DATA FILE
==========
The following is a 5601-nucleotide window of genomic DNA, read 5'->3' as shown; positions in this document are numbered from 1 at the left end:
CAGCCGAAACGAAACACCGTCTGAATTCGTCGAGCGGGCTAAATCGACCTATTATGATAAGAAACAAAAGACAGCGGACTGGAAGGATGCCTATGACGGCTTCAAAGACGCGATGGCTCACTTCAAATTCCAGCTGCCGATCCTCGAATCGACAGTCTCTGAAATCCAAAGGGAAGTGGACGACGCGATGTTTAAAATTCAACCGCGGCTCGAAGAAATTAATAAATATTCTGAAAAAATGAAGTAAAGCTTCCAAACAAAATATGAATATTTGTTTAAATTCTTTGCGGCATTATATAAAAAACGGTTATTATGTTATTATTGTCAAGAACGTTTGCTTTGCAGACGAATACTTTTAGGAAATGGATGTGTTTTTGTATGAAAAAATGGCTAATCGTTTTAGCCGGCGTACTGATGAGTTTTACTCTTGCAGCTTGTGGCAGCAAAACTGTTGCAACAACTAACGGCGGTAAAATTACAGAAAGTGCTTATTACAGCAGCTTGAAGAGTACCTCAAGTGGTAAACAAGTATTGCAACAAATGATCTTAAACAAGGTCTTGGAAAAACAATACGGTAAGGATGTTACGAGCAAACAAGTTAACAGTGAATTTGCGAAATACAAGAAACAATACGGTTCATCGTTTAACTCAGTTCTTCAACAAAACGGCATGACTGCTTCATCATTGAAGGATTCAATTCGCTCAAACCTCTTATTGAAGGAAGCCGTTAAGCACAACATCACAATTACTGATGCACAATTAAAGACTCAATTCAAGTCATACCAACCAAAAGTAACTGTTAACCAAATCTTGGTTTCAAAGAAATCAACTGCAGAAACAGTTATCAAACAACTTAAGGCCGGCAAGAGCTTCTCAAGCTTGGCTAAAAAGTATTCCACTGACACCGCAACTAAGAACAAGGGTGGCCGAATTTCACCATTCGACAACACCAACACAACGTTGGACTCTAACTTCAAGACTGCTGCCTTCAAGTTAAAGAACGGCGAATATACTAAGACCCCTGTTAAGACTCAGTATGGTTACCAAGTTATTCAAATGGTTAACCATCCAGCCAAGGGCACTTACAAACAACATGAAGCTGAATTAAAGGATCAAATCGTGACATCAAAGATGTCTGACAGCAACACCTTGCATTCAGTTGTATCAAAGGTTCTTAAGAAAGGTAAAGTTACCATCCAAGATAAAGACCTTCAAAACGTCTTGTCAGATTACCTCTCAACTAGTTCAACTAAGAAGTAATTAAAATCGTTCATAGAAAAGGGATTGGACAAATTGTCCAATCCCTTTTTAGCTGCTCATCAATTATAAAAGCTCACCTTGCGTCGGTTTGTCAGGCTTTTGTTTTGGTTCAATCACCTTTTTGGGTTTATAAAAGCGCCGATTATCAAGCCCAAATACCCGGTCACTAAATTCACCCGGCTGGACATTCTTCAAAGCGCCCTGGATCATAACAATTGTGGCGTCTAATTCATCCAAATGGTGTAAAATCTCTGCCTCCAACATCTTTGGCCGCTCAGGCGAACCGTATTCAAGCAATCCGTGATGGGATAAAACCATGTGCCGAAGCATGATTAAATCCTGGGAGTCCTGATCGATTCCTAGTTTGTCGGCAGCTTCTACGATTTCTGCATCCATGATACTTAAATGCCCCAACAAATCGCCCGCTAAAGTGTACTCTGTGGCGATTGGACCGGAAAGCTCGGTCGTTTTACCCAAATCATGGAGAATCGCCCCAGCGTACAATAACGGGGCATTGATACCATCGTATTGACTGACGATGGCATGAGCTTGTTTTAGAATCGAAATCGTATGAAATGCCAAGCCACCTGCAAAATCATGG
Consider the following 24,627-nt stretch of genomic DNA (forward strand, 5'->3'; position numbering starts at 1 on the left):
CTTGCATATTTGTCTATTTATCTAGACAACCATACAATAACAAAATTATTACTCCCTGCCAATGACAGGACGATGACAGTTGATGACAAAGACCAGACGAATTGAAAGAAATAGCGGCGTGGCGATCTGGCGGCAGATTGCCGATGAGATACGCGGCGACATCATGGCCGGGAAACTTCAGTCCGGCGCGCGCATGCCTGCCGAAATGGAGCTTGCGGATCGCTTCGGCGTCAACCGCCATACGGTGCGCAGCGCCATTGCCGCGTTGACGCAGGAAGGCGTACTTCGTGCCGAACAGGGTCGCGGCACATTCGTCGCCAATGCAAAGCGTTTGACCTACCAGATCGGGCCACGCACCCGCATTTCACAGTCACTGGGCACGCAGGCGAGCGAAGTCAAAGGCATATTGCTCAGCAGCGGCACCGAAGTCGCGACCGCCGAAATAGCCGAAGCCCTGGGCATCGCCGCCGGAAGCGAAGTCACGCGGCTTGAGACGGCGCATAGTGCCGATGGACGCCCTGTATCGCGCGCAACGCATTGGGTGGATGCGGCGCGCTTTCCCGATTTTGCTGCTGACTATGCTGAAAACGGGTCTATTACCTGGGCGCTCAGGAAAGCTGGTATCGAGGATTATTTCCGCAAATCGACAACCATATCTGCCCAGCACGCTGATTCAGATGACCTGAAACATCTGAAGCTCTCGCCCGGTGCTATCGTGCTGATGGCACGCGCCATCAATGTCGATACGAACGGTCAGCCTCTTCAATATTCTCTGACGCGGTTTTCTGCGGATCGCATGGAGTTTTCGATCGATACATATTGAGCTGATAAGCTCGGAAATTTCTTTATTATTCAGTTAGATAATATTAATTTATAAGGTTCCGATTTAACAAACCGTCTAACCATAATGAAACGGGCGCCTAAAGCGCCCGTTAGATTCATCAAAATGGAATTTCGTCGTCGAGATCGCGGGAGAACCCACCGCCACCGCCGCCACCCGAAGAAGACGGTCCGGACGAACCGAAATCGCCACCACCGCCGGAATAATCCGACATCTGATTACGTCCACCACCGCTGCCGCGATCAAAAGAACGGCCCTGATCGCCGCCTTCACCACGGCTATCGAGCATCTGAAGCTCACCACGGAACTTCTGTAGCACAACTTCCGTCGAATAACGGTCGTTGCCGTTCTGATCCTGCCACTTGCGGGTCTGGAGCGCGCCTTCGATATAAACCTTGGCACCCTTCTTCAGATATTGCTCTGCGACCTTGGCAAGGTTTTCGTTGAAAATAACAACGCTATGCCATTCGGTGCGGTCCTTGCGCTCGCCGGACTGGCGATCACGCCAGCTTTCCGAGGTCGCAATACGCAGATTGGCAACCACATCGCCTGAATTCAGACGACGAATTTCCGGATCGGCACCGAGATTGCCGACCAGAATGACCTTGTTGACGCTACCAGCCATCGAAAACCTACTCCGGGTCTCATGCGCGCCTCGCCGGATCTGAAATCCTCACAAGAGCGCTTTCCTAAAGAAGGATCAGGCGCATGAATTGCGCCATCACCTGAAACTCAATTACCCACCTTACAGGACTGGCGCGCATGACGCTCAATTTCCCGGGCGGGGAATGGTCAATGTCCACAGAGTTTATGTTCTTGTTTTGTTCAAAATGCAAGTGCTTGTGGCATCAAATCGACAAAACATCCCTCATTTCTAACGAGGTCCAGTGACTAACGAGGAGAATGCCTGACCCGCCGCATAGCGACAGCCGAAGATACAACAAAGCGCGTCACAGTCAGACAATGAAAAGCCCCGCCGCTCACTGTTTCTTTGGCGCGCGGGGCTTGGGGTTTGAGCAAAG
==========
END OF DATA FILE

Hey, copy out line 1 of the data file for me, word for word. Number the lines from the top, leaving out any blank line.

The following is a 5601-nucleotide window of genomic DNA, read 5'->3' as shown; positions in this document are numbered from 1 at the left end: